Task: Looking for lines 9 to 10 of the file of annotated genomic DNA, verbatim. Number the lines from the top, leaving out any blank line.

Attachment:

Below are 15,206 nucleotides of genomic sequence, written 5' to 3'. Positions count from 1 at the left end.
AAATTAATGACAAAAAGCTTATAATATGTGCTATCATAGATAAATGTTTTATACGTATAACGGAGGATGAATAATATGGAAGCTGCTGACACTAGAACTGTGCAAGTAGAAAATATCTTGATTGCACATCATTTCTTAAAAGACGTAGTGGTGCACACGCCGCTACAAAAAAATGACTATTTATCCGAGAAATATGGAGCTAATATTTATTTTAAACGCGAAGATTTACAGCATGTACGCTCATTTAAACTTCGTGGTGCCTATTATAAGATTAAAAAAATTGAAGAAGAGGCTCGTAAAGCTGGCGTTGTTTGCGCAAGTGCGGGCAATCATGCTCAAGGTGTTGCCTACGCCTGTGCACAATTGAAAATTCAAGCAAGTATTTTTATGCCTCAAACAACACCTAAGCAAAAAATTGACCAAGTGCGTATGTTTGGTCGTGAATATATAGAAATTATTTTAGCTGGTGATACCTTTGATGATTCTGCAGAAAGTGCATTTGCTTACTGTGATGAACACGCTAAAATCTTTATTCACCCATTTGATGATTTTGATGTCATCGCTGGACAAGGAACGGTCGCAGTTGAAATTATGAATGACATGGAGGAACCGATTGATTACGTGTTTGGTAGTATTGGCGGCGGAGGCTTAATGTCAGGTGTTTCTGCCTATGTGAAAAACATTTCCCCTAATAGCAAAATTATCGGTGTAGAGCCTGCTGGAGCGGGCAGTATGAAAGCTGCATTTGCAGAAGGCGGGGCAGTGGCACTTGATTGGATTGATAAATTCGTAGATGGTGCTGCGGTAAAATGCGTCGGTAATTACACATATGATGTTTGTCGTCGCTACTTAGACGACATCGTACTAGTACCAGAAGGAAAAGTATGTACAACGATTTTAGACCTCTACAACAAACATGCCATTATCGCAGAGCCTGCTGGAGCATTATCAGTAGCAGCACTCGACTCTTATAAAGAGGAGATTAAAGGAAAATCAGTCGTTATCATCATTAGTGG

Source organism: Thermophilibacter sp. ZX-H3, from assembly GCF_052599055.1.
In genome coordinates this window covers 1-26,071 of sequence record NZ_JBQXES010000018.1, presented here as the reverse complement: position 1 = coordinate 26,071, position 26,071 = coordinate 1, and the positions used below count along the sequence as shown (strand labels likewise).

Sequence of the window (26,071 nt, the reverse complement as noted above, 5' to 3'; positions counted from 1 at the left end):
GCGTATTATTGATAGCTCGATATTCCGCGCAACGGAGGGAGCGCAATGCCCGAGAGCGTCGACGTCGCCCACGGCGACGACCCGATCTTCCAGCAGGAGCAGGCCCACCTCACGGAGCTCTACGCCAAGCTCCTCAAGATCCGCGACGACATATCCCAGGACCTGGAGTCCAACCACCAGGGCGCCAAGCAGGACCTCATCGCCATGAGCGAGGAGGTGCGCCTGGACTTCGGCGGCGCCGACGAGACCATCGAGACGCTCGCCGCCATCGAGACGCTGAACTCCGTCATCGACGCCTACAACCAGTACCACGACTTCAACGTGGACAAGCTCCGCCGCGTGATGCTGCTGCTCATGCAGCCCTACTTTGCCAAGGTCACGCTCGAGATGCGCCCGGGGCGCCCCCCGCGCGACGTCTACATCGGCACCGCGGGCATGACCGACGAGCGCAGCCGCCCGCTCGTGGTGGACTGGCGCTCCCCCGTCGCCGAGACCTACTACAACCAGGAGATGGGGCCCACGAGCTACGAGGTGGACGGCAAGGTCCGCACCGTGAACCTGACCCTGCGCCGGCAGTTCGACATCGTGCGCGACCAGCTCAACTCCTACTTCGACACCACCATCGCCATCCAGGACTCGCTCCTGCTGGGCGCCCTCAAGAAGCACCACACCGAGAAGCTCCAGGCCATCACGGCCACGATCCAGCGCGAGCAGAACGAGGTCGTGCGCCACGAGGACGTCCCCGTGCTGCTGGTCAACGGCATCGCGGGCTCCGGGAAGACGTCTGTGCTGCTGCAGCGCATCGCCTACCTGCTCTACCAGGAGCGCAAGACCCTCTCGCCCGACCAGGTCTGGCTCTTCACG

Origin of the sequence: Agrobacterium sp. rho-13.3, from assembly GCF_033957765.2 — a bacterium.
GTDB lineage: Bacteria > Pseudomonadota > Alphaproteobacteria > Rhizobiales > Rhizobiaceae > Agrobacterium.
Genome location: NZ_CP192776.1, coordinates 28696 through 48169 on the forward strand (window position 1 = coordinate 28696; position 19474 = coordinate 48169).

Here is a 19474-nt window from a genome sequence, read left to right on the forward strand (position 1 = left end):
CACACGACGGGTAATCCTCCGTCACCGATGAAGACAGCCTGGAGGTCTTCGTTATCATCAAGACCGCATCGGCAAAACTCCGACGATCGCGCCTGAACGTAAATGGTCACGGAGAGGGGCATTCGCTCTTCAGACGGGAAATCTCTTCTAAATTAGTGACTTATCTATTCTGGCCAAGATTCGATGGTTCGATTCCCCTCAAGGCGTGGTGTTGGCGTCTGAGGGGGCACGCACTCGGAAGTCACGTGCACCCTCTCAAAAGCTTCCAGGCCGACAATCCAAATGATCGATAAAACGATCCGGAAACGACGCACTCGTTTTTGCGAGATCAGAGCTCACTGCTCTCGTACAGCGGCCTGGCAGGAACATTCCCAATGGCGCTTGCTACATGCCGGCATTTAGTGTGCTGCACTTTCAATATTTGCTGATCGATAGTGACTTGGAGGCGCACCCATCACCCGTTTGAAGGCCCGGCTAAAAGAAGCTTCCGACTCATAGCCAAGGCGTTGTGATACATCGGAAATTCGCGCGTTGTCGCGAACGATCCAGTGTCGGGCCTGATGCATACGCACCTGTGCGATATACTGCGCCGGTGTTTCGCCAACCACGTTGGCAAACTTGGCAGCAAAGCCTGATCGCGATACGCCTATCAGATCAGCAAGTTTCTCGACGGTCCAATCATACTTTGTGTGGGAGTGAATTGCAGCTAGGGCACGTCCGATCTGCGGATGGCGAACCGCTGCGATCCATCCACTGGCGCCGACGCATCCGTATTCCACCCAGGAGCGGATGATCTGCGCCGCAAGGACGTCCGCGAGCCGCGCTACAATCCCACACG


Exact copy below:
Genome location: NZ_CP192776.1, coordinates 28696 through 48169 on the forward strand (window position 1 = coordinate 28696; position 19474 = coordinate 48169).

Here is a 19474-nt window from a genome sequence, read left to right on the forward strand (position 1 = left end):